AIM: To perform a clinical trial of selegiline in 25 patients
with chronic fatigue syndrome (CFS) where patients were told
they would receive placebo or active agent at different times
during the 6-week trial. We chose selegiline, a specific
monoamine oxidase (MAO) B receptor inhibitor, because a prior
trial of lowdose phenelzine, a nonspecific MAO inhibitor,
showed a small but significant therapeutic effect.
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Questionnaires comprised of 19 tests of mood, fatigue,
functional status and symptom severity were collected at the
start and end of the trial as well as 2 weeks after its start.
The trial was done in three 2-week blocks: in the first, 2
placebo pills were given per day; in the next, one 5-mg tablet
of agent and one placebo were given per day, and in the last,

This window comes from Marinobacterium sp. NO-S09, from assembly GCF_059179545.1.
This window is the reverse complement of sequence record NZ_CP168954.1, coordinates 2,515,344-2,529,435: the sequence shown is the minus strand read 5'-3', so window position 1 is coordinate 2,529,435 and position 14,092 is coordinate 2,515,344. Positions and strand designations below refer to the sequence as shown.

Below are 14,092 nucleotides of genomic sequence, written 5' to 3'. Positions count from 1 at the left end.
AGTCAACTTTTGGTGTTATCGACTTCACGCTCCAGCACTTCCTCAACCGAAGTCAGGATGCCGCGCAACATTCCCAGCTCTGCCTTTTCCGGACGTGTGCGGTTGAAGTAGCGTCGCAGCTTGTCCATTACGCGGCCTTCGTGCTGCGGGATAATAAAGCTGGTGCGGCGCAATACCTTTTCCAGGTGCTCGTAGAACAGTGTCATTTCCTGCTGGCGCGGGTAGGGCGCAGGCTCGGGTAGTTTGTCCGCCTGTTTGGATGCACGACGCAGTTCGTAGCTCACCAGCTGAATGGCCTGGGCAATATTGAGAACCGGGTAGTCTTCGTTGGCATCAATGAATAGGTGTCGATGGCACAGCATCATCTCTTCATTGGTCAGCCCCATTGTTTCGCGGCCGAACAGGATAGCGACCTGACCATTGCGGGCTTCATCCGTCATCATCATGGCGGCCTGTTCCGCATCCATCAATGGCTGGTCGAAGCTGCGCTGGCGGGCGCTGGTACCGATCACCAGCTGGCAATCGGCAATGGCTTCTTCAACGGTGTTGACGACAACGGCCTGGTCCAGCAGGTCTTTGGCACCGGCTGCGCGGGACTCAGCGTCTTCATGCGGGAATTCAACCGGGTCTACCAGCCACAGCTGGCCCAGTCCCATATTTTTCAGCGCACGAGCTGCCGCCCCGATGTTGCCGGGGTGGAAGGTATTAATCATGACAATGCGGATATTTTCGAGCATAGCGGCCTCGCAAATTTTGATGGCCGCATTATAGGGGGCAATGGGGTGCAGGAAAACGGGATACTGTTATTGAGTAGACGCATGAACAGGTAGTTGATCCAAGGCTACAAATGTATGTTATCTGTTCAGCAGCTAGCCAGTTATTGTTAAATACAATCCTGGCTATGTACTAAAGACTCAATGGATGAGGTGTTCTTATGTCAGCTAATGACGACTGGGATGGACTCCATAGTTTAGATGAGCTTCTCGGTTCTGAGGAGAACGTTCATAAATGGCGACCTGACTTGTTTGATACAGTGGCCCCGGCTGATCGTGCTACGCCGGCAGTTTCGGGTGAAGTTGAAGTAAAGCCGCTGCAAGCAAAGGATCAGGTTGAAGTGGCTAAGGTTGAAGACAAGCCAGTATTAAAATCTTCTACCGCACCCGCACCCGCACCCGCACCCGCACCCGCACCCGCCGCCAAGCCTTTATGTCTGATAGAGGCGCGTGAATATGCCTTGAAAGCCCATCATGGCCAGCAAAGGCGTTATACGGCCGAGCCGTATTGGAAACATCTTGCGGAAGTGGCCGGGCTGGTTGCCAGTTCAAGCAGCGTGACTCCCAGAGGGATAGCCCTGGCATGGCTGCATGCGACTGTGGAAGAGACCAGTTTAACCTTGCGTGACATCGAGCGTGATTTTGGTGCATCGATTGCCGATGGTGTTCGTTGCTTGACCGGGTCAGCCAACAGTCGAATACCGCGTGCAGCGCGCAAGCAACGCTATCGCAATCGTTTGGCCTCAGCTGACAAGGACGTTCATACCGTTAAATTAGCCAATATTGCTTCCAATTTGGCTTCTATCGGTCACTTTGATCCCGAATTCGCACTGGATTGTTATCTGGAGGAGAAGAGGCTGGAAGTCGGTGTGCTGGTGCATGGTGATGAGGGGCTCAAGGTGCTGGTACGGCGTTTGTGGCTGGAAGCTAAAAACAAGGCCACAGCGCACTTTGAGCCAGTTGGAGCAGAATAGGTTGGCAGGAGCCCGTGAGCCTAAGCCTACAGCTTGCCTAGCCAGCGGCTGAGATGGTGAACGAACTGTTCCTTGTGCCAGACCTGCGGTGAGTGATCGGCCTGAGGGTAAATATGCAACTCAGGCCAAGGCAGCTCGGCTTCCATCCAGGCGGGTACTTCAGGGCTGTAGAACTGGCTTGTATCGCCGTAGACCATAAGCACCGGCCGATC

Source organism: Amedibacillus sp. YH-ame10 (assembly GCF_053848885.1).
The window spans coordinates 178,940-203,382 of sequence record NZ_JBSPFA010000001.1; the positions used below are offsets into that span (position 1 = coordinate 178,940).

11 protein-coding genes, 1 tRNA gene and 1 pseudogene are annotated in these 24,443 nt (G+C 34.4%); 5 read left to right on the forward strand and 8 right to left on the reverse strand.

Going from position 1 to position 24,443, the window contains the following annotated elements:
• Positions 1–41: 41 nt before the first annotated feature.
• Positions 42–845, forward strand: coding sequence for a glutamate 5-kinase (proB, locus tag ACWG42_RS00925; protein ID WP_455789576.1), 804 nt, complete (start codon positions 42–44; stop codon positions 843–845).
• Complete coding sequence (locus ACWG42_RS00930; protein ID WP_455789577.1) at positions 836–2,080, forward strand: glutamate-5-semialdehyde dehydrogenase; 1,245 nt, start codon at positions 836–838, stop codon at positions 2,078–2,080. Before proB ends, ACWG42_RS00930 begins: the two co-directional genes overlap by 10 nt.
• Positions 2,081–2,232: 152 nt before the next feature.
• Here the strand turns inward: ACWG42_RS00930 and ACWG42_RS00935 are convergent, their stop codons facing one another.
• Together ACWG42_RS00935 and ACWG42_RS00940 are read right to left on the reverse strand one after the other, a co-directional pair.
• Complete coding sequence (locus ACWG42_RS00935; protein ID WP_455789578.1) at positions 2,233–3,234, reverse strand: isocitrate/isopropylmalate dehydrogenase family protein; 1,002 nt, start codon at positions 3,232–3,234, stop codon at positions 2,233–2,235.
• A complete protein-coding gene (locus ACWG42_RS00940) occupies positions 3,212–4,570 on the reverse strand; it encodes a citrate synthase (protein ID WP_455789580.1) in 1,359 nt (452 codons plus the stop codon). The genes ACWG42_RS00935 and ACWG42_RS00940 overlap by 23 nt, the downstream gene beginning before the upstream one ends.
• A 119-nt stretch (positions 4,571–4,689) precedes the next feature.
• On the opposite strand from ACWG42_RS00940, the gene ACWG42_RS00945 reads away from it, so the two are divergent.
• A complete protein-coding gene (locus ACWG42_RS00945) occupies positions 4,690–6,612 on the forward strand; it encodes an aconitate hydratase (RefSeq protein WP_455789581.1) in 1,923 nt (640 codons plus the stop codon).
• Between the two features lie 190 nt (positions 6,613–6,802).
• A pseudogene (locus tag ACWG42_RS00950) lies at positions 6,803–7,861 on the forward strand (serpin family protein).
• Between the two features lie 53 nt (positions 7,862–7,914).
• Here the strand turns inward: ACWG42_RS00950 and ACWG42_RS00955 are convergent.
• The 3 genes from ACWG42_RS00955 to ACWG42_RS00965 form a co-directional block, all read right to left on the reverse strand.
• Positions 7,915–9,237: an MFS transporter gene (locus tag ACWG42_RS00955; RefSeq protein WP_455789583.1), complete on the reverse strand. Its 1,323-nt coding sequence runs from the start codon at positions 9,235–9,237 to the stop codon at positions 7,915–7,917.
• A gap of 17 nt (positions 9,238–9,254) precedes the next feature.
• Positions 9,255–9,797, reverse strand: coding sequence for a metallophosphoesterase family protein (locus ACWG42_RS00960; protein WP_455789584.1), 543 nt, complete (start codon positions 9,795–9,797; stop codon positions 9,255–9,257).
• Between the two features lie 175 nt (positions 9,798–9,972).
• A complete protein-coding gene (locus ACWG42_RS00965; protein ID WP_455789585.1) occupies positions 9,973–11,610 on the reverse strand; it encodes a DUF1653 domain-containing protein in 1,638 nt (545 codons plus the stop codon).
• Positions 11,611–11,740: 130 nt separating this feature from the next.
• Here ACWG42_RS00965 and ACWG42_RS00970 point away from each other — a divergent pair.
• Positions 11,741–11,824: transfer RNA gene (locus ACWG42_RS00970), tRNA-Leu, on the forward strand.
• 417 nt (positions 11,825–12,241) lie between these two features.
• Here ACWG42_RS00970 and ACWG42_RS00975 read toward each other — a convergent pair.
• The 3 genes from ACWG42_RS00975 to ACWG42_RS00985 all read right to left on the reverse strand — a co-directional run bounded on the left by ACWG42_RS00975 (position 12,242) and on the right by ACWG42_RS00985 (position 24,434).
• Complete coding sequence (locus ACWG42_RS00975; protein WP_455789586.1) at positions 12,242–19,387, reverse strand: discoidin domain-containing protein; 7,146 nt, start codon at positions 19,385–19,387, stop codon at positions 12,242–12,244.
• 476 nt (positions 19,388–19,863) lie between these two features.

a 5-mg tablet of agent was given twice a day. The plan was to
compare the changes in the 19 tests during the placebo phase
to those found in the active treatment phase in 19 patients
completing the trial.
FINDINGS: Significant improvement in 3
variables- tension/anxiety, vigor and sexual relations-was
found. A significant pattern of improvement compared to
worsening was found for the 19 self- report vehicles during
active treatment as compared with placebo treatment. Evidence
for an antidepressant effect of the drug was not found.
CONCLUSIONS: Selegiline has a small but significant
therapeutic effect in CFS which appears independent of an